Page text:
One thing about having a nuclear accident in a rich country is that at least there is going to be good medical care and long-term monitoring. The repair and clean-up operation is another matter, of course — which is why Japan is currently under pressure to accept help from abroad in fixing the appalling mess caused by the three reactor meltdowns at the Fukushima No. 1 nuclear power plant.

But having great monitoring, assessment and medical treatment of citizens is one thing. It is quite another making sure information is communicated to the public clearly and openly. That is something at which neither the plant's operator, Tokyo Electric Power Co. (Tepco), nor the Japanese government have succeeded at all well. And without good communication, fear and misinformation about radiation can understandably grow.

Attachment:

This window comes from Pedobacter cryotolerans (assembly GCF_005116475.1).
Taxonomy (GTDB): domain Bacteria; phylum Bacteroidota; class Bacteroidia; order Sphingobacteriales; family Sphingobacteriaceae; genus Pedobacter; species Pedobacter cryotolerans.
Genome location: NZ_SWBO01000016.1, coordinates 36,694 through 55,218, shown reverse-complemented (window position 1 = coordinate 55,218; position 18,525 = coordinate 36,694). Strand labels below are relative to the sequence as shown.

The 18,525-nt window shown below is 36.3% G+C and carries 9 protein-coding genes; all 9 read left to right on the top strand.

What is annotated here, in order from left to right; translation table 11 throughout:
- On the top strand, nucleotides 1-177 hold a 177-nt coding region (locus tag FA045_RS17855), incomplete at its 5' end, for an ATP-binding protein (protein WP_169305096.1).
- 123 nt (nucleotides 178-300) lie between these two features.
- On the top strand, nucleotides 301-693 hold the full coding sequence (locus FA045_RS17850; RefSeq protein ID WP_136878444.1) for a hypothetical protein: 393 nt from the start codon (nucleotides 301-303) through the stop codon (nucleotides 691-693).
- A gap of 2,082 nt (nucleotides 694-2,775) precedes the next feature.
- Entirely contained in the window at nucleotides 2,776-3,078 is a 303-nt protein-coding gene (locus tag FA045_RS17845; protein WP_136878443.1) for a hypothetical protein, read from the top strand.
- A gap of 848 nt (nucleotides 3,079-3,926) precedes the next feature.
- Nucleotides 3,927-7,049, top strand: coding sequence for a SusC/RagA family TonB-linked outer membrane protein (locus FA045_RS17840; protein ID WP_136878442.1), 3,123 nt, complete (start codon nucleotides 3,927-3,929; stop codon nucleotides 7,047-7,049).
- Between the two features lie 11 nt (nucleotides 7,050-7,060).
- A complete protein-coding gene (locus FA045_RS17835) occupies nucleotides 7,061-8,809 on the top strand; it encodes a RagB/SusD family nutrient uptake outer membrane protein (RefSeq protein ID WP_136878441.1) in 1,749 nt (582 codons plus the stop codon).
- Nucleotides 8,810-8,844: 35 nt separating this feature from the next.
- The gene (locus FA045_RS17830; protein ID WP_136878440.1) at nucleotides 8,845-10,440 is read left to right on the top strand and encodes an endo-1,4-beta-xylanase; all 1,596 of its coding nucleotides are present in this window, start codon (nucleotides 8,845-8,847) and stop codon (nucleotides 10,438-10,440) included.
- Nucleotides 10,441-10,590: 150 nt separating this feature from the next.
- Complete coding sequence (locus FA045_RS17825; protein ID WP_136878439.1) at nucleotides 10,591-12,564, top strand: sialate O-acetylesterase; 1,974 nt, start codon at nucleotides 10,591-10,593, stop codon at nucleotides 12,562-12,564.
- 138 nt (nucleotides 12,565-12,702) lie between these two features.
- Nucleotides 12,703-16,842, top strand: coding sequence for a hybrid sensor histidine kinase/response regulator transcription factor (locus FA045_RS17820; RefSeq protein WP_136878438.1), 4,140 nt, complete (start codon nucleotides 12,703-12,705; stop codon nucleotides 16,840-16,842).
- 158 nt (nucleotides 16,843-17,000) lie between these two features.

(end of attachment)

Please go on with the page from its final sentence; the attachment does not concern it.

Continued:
I was talking about this last week with Gerry Thomas, who runs the Chernobyl Tissue Bank (CTB) at Imperial College London. The CTB collects and analyzes samples of tissue from people exposed to radiation after the Chernobyl nuclear disaster in the USSR (present-day Ukraine) in 1986, and monitors the occurrence of thyroid cancer in contaminated areas.